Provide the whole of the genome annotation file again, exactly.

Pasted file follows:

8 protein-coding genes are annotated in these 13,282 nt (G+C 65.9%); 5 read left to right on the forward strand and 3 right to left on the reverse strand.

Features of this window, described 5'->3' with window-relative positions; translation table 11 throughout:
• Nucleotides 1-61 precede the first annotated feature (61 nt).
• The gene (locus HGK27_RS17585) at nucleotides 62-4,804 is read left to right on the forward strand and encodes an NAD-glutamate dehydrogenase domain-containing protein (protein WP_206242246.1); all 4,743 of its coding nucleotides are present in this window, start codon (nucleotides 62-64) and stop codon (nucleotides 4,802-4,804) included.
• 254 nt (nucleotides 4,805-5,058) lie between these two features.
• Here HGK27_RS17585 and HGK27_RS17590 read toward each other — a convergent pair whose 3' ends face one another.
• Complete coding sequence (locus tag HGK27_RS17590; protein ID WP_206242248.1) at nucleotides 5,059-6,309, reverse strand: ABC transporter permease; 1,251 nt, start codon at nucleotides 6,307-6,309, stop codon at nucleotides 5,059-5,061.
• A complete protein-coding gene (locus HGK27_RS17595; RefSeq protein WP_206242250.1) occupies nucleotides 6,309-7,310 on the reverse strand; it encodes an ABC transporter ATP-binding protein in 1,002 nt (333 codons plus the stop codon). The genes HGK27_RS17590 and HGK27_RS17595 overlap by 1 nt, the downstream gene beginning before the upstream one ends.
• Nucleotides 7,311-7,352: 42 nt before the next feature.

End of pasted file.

8 protein-coding genes are annotated in these 13,282 nt (G+C 65.9%); 5 read left to right on the forward strand and 3 right to left on the reverse strand.

Features of this window, described 5'->3' with window-relative positions; translation table 11 throughout:
• Nucleotides 1-61 precede the first annotated feature (61 nt).
• The gene (locus HGK27_RS17585) at nucleotides 62-4,804 is read left to right on the forward strand and encodes an NAD-glutamate dehydrogenase domain-containing protein (protein WP_206242246.1); all 4,743 of its coding nucleotides are present in this window, start codon (nucleotides 62-64) and stop codon (nucleotides 4,802-4,804) included.
• 254 nt (nucleotides 4,805-5,058) lie between these two features.
• Here HGK27_RS17585 and HGK27_RS17590 read toward each other — a convergent pair whose 3' ends face one another.
• Complete coding sequence (locus tag HGK27_RS17590; protein ID WP_206242248.1) at nucleotides 5,059-6,309, reverse strand: ABC transporter permease; 1,251 nt, start codon at nucleotides 6,307-6,309, stop codon at nucleotides 5,059-5,061.
• A complete protein-coding gene (locus HGK27_RS17595; RefSeq protein WP_206242250.1) occupies nucleotides 6,309-7,310 on the reverse strand; it encodes an ABC transporter ATP-binding protein in 1,002 nt (333 codons plus the stop codon). The genes HGK27_RS17590 and HGK27_RS17595 overlap by 1 nt, the downstream gene beginning before the upstream one ends.
• Nucleotides 7,311-7,352: 42 nt before the next feature.